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music review

A spiritual jam from Boston Musica Viva

Richard Pittman (pictured in 2009), is Boston Musica Viva’s music director.
Richard Pittman (pictured in 2009), is Boston Musica Viva’s music director.Suzanne Kreiter/Globe staff /file 2009

Music director Richard Pittman called Boston Musica Viva’s Saturday season finale “BMV World Tour 2015,” but its centerpiece made a case for not knowing whether one is coming or going. The essential inspiration behind Shirish Korde’s “Kala Chakra” — a nine-movement song cycle-cum-spiritual jam session, given its premiere — was samsara, the birth-and-death cycle that, in many eastern religions, emphasizes life’s fleeting impermanence. Enlightenment turned out to have a wide-ranging itinerary.

Korde, a Holy Cross professor with an omnivorous streak, oriented (and continually reoriented) the piece around three soloists: soprano Gitanjali Mathur, trained in Indian and Western traditions; Wu Tong, a virtuoso on the sheng, the Chinese mouth organ — and a rock singer; and tabla master Sandeep Das, a veteran of cross-genre explorations. An opening, rhythmically chattering volley — based on bols, mnemonic syllables used to communicate tabla patterns — led to a mournful, wintry Czech folksong, violinist Gabriela Diaz and cellist Jan Müller-Szeraws interjecting pizzicato shivers, percussionist Robert Schulz’s marimba introducing limpid disturbance. An improvisation between Wu and Das was followed by another bol burst. A setting of Chinese poetry had Mathur negotiating wide leaps of straight-tone melody over a chorus of bells (flutist Ann Bobo and clarinetist William Kirkley doubling on crotales); a Chinese folksong, a vocal duet, ingeniously intertwined Mathur’s full, silvery operatic voice with Wu’s throaty expressivity.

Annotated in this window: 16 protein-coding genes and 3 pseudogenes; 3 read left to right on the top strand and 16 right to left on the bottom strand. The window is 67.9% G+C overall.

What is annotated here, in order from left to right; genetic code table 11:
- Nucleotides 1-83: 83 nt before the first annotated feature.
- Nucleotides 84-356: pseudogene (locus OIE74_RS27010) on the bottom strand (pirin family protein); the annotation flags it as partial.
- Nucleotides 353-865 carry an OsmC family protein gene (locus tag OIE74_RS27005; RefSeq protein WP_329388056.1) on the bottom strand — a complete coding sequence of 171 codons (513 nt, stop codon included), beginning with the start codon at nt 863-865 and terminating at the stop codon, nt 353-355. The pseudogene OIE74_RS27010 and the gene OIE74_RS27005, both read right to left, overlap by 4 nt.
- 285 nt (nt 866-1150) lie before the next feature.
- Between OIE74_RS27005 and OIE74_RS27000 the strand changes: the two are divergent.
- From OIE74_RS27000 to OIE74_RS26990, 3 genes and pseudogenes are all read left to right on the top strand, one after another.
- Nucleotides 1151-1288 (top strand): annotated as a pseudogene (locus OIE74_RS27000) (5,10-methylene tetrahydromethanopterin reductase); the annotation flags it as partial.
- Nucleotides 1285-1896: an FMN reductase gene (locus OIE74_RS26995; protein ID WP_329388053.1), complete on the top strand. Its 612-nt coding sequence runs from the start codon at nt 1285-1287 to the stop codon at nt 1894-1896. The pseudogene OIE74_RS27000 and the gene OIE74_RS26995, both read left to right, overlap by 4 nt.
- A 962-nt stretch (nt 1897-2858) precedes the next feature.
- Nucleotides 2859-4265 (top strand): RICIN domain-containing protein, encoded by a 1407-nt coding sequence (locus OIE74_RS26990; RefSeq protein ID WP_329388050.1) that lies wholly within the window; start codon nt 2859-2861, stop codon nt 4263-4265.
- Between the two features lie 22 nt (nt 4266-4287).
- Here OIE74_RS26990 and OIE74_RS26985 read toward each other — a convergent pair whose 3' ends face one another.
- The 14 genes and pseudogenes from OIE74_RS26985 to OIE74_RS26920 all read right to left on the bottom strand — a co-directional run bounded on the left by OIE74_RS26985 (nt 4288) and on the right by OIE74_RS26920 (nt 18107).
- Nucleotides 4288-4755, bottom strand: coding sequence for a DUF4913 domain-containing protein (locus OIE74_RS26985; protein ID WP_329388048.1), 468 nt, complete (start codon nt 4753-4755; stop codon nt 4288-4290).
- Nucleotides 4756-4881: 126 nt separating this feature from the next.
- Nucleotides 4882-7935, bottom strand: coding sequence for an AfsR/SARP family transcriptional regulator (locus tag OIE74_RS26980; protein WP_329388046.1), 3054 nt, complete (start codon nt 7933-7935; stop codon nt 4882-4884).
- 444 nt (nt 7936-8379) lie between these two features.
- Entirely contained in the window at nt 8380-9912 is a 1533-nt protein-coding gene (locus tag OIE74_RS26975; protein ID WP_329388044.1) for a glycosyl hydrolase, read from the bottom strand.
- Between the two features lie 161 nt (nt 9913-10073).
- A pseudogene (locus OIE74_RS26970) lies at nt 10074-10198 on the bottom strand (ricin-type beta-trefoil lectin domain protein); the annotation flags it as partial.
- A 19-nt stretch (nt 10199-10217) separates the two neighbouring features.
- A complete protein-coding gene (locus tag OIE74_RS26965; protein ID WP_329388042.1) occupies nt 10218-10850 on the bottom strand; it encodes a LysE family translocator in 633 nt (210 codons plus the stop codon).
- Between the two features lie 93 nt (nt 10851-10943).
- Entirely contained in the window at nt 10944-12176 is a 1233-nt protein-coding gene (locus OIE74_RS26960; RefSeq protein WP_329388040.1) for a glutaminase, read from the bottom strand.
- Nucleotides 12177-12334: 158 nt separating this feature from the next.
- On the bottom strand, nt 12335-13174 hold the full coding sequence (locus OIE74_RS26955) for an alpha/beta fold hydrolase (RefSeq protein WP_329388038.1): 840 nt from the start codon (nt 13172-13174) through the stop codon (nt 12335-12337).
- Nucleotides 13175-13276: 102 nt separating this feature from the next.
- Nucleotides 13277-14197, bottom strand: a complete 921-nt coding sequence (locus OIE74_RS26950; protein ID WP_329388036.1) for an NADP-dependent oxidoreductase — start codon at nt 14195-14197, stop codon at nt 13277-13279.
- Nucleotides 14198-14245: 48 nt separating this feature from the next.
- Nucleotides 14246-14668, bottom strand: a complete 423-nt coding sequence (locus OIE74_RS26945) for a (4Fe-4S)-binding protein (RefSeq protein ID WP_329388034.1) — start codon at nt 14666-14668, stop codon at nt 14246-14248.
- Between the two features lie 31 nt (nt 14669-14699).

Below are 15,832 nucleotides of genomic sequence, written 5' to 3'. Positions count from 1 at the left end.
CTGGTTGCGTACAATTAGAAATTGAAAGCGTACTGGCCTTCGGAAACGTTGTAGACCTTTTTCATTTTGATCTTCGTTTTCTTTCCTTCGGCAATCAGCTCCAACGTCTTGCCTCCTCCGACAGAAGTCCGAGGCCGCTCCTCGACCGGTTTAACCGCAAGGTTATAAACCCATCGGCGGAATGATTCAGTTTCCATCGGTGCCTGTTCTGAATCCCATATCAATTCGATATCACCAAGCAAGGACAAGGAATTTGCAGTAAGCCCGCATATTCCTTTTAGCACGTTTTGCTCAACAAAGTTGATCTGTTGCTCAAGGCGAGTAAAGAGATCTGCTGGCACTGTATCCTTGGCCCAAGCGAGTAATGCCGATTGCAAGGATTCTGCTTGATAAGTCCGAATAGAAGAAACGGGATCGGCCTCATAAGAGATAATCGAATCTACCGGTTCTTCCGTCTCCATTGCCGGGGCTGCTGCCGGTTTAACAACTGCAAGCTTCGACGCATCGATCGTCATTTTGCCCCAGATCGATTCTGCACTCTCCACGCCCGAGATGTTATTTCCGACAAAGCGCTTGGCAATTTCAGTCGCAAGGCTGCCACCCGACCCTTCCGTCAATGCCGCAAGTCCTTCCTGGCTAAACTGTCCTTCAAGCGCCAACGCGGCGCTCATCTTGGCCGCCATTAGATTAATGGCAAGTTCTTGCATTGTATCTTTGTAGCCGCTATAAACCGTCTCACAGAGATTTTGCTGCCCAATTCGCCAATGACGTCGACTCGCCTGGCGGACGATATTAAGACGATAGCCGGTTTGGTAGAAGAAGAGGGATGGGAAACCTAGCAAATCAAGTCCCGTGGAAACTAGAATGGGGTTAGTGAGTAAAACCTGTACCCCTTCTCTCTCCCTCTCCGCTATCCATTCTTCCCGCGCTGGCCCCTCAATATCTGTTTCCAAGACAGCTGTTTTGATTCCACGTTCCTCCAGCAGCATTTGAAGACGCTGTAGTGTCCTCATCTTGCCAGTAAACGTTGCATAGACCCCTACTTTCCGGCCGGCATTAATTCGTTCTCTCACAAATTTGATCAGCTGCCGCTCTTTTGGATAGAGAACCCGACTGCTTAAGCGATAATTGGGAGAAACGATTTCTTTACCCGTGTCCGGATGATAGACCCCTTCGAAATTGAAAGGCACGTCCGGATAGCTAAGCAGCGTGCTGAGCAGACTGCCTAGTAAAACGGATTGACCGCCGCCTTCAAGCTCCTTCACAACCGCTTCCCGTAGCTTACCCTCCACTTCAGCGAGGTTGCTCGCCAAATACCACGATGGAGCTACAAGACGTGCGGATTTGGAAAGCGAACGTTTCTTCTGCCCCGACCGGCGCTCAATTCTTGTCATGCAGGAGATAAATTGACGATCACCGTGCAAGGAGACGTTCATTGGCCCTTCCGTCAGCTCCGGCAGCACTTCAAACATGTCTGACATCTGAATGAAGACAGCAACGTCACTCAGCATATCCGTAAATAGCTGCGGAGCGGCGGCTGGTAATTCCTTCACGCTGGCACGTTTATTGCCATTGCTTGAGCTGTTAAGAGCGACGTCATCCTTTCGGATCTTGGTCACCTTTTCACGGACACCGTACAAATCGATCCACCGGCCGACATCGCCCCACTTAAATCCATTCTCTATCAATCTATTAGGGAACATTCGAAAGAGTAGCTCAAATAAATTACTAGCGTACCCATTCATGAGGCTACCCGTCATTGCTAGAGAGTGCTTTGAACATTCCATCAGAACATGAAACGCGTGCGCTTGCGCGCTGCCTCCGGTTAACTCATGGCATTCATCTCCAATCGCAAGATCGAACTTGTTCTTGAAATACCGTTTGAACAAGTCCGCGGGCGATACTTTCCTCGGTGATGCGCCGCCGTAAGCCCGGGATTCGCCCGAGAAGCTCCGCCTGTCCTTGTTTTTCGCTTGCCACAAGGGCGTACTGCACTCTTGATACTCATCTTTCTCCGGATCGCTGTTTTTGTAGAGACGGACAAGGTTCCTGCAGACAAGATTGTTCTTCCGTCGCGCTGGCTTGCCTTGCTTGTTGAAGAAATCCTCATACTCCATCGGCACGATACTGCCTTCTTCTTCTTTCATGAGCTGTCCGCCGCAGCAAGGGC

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Another Czech folksong, this one heralding spring, spilled splashes of jazzy harmonies — pianist Aaron Likness comping in appropriately modal style — while Mathur dropped down to a sultry, scat-singing chest voice; another improvisation, structured around riffs culled from classic jazz, eventually roped in the entire ensemble. A drumming-and-chanting cadenza from Das rounded off a reprise of the opening. Even with its web of thematic echoes — seasonal and rhythmic cycles; the in-the-moment of both jazz and eastern philosophy — the experience of “Kala Chakra” remained decidedly and (one suspects) deliberately heterogeneous: a reservoir of opportunities to regard change and surprise with equanimity.

The concert opened with music sounding varieties of translation. Sebastian Currier’s “Whispers” orchestrated such quietly projected intensities, Bobo, Müller-Szeraws, Likness, and Schulz exerting soft-spoken control, musical chase scenes dynamically dialed back into impressionistic patterns. Chou Wen-chung’s “Ode to Eternal Pine” originated as a piece for Korean traditional instruments; the transfer to a western ensemble (filled out by Diaz and Kirkley) prompted a string of resourceful atmospheres, entire worlds condensed into precise moments. Franco Donatoni’s “Arpège” (another sextet), in turn, magnified short motives into bright, kaleidoscopic obsessiveness; its steady accretion of small variations evoked the dizzying litanies of a foreign phrasebook. Travel gets more interesting once you begin to pick up the language.

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More concert reviews:

Lescalleet fosters community on CD and new concert series

Hancock, Corea revel in togetherness at Symphony Hall

Forsythe and Hansen are truly delightful at BEMF


Matthew Guerrieri can be reached at matthewguerrieri@gmail.com.